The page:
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Packaging Design

Seeing Food Packaging with X-ray Vision

Imagery courtesy of Scan of the Month Scan-of-Month-Group-1540x800.jpg
A literal inside look at an inverted Heinz ketchup bottle's plastic fitment.
Common food and beverage package fitments seen in full-color 3D radiograph GIFs are as fascinating as you’d imagine.

Ever wonder what it would be like to have Superman’s x-ray vision so you could see through doors, buildings, and more?

What if that super-power was used on packaging?

That’s exactly what happened a few weeks ago at the recently launched website, Scan of the Month. The homepage provides a succinct summary: “As engineers, designers, manufacturers, and restless people, we used a CT scanner to scan a loaf of bread. That one scan has opened an entire world of exploration and a deeper understanding of the inner workings of life around us.”

Common products the Scan of the Month has turned its x-ray vision to include Lego Minifigures, Airpods Evolution, Gameboy Compendium, and Instant Cameras. Then came March, the subject of which hit an editorial bull’s eye: food packaging. The scanned samples comprised an inverted bottle of Heinz ketchup, squeeze bottle of Sirachi Hot sauce, and an outlier beverage packaging mentioned below.

Scan of the MonthSoM-Heinz-black-Combo-720px-post.png

Composite scans of a Heinz closure seen from side and top becomes a psychedelic work of art.

As you can see, the colorful and highly revealing results focused on the containers’ highly engineered plastic fitments.

Scan of the Month relies on Computed Tomography (CT) scanning, according to spokesman Drew Parrett, who informs us it’s “a process of collecting x-ray images, called radiographs. These are then reconstructed into a 3D volume.”

For the layman that means that the results are captivating eye candy of 3D-rendered GIFs that rotate as you watch.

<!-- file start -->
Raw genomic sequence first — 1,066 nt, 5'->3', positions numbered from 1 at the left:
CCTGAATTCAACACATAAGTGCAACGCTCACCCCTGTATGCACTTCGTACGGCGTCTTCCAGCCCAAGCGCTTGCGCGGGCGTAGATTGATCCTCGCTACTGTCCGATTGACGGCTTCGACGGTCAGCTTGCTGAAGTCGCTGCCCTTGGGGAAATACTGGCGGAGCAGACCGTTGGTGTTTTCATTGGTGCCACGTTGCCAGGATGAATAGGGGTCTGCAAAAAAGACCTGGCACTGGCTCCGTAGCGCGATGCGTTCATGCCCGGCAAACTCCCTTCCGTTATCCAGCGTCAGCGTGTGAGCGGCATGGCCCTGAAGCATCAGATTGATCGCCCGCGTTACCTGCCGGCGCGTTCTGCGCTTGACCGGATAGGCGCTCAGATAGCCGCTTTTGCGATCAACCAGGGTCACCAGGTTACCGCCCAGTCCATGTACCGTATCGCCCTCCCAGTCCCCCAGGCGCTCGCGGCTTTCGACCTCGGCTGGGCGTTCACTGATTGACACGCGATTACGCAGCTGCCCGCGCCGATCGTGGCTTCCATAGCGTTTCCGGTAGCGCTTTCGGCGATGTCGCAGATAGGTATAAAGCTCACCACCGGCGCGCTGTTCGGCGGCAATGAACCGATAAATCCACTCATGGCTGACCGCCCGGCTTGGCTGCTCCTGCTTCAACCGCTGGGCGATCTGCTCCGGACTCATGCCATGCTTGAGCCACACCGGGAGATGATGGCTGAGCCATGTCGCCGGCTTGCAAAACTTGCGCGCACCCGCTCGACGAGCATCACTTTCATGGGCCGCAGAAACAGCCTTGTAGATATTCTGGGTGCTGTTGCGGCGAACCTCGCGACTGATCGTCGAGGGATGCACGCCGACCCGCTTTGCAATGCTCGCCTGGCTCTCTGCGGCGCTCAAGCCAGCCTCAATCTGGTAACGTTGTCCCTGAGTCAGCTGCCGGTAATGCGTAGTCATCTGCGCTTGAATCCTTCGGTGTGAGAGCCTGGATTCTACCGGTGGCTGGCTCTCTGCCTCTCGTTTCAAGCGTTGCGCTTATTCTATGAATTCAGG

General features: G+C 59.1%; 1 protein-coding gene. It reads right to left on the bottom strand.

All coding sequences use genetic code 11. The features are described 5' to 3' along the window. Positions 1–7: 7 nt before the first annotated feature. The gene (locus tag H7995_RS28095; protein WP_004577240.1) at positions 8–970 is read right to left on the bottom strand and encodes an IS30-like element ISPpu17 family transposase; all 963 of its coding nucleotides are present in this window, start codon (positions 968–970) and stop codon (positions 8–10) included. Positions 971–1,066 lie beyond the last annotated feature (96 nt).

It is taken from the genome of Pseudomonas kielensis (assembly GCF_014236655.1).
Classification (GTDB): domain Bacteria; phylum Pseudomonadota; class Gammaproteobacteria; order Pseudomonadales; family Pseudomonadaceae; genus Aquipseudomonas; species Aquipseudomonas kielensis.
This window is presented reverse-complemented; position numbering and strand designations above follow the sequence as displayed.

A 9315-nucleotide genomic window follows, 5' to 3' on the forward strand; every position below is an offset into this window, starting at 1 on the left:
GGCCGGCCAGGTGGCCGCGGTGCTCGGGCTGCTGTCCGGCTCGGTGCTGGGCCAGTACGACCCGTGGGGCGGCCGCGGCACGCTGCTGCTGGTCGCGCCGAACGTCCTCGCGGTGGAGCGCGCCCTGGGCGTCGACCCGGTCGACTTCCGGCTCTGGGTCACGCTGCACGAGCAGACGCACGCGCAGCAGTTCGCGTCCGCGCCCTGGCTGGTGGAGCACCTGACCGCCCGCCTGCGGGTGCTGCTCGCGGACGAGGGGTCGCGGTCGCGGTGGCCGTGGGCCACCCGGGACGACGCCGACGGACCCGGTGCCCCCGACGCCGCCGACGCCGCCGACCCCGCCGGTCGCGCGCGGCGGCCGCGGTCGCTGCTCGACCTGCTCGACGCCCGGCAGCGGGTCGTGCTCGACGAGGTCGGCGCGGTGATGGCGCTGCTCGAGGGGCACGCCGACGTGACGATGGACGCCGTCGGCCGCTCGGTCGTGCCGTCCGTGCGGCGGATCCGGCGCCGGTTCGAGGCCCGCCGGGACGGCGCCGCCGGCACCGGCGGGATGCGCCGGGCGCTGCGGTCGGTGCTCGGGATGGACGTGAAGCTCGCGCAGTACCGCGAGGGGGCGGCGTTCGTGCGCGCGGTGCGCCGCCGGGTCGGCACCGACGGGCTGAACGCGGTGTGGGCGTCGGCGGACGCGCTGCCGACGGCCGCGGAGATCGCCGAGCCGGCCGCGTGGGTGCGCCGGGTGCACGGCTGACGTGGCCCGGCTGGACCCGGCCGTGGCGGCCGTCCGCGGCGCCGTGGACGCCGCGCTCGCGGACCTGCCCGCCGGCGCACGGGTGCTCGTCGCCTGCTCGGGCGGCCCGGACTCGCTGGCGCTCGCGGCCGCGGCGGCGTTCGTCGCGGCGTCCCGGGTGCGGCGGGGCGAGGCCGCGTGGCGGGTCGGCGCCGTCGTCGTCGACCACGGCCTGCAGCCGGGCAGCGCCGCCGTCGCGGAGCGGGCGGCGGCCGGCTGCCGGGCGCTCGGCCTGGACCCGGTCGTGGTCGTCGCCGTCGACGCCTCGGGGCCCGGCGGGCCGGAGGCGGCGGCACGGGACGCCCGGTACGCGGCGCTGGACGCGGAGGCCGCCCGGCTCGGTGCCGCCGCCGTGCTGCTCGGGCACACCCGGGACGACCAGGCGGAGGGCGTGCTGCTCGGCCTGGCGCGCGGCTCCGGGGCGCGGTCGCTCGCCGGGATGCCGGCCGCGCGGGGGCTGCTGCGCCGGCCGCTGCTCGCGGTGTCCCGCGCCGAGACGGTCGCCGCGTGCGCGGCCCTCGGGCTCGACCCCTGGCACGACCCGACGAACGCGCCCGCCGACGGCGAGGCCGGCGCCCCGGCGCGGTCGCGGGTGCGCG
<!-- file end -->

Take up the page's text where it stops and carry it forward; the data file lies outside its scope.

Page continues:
The site launched five months ago with scans of Legos Minifigures, which proved an instant hit. “It was surprising how large the response was, especially considering it was a cold start to the website,” Parrett says.

Why turn your attention to food packaging?

“The more we CT scan things, the more we are realizing there is surprising engineering and manufacturing that is easily overlooked,” Parrett responds. “On a whim, we hit up a CVS Drugstore and grabbed a couple of everyday items. It turned out they were fascinating.”

I couldn’t agree more — the CT scans turn the ordinary into the extraordinary.

Website enthusiasts have made the food packaging scans another hit and with a week left in the month.

“It’s been really popular!” exclaims Parrett. “For instance, I believe over 300,000 people saw this on Reddit.”

Scan of the MonthSoM-VitoCoco-white-355px.jpg

When asked which of this month’s scans he liked best, Parrett picked the only beverage of the group. “The Vita Coco cap is just wild,” he responds. “The nested cap design with a hidden hole saw is just wild to me.” It's shown at the left.

If like me you wondered what that meant, it’s explained at the site and in Scan of the Month’s post at Reddit: “An industrial CT scanner created this 3D CAD model of a Vita Coco bottle cap, showing a complex assembly of cams, followers, and saw blades that [cut]open the foil seal when the cap is turned.”
These guys know what they’re seeing. It also emphasizes that the fitments, closures, and dispensers we take for granted are small marvels of engineering.

The concept and execution of Scan of the Month are impressive. As well, the copy that accompanies the visuals isn’t just informative, it’s insightful, altogether making for an edutaining experience. See for yourself at Scan of the Month.

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